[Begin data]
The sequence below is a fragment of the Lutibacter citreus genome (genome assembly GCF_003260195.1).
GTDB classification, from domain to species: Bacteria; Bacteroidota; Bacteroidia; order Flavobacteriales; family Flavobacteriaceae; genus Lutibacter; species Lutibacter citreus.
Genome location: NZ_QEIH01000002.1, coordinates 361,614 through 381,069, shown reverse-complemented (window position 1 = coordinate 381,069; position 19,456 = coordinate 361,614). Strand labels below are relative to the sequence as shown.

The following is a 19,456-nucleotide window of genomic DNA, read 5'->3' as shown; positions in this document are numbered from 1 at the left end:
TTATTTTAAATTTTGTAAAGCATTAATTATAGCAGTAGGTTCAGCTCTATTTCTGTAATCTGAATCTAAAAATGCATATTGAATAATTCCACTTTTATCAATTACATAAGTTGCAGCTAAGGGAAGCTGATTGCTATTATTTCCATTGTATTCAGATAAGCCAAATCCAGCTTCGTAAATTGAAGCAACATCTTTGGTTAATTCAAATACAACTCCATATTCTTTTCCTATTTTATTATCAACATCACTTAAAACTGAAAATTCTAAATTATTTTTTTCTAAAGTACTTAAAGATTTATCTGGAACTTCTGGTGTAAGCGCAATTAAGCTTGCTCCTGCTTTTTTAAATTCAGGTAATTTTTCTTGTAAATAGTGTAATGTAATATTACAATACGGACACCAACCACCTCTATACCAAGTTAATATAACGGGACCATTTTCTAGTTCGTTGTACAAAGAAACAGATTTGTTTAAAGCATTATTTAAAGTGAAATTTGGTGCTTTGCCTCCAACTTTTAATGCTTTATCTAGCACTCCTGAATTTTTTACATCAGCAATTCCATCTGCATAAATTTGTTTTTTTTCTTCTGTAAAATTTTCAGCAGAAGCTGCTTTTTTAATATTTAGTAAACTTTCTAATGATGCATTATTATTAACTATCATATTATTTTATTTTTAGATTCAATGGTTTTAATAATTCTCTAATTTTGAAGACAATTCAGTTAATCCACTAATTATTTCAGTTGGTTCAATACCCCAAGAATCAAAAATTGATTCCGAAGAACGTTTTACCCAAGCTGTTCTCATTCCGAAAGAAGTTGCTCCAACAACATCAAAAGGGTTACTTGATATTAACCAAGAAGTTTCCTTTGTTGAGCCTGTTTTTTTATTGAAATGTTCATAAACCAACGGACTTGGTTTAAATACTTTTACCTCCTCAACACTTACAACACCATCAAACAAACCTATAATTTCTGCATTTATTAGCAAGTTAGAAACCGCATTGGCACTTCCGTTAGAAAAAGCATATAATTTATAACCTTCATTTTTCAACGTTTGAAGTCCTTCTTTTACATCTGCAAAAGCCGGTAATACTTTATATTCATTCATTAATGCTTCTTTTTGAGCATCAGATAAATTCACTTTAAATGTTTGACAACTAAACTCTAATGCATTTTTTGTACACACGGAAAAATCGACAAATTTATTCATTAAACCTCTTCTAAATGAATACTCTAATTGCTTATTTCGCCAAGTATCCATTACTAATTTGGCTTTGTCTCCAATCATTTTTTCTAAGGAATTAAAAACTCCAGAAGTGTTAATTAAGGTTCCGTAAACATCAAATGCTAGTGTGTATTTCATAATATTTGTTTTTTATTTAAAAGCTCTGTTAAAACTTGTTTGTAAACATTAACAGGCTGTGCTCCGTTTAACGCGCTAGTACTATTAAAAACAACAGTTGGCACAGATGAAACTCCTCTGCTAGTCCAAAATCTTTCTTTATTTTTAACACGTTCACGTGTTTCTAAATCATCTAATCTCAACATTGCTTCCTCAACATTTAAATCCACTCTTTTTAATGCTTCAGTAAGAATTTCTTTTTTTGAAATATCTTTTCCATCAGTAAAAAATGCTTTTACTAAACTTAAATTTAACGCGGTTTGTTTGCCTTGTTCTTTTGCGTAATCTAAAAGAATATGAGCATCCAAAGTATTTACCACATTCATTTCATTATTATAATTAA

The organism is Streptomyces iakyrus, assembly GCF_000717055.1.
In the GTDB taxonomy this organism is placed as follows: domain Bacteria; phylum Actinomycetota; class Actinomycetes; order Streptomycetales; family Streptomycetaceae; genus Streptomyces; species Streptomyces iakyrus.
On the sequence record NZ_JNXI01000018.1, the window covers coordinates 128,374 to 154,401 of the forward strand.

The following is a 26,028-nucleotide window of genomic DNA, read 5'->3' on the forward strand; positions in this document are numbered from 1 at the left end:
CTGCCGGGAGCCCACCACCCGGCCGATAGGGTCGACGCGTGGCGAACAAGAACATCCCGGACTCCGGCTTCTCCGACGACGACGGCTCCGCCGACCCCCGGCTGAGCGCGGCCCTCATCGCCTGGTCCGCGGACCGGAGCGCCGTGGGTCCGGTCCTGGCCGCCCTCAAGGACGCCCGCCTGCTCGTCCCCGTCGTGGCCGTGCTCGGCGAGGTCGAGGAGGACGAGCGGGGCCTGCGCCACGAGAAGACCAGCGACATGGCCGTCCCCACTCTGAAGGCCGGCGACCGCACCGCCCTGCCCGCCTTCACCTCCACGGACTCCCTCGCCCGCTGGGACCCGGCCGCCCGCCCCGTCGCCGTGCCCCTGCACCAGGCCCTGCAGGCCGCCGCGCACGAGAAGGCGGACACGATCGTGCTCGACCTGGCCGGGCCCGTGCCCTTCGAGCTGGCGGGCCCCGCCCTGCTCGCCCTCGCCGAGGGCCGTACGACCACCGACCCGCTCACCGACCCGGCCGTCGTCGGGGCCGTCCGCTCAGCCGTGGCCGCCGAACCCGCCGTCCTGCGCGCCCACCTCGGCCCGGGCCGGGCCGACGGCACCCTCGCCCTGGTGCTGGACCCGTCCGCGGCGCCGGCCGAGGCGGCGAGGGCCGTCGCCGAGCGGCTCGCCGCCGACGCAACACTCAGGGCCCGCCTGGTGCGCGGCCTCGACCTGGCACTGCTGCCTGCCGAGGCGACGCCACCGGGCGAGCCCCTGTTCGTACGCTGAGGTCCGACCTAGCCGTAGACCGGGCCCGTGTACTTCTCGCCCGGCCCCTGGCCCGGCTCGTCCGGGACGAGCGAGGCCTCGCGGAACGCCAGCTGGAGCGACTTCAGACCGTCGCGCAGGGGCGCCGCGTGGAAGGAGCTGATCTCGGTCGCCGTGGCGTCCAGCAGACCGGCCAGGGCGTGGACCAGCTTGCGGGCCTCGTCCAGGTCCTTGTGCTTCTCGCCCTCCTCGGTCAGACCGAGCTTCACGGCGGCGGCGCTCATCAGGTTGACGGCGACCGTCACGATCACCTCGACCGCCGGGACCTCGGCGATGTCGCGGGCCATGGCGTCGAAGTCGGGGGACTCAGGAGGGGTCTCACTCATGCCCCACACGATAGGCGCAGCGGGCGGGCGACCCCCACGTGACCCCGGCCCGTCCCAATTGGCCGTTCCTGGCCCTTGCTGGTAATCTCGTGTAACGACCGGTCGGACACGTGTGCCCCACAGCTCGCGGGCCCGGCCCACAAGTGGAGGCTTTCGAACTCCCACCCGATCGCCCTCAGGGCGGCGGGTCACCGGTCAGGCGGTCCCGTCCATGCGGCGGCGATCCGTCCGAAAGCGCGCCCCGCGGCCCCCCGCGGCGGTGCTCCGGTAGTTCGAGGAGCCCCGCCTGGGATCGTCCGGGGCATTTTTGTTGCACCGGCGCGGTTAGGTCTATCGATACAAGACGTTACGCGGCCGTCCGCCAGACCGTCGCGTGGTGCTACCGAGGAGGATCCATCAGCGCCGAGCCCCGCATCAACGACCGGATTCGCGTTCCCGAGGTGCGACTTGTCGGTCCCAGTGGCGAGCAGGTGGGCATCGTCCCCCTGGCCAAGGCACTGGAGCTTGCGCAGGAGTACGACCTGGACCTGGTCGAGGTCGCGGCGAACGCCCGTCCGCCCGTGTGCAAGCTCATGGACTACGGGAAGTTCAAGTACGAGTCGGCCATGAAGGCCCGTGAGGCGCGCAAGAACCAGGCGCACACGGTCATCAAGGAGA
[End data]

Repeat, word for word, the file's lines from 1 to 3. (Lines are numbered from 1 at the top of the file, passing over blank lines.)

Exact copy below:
The sequence below is a fragment of the Lutibacter citreus genome (genome assembly GCF_003260195.1).
GTDB classification, from domain to species: Bacteria; Bacteroidota; Bacteroidia; order Flavobacteriales; family Flavobacteriaceae; genus Lutibacter; species Lutibacter citreus.
Genome location: NZ_QEIH01000002.1, coordinates 361,614 through 381,069, shown reverse-complemented (window position 1 = coordinate 381,069; position 19,456 = coordinate 361,614). Strand labels below are relative to the sequence as shown.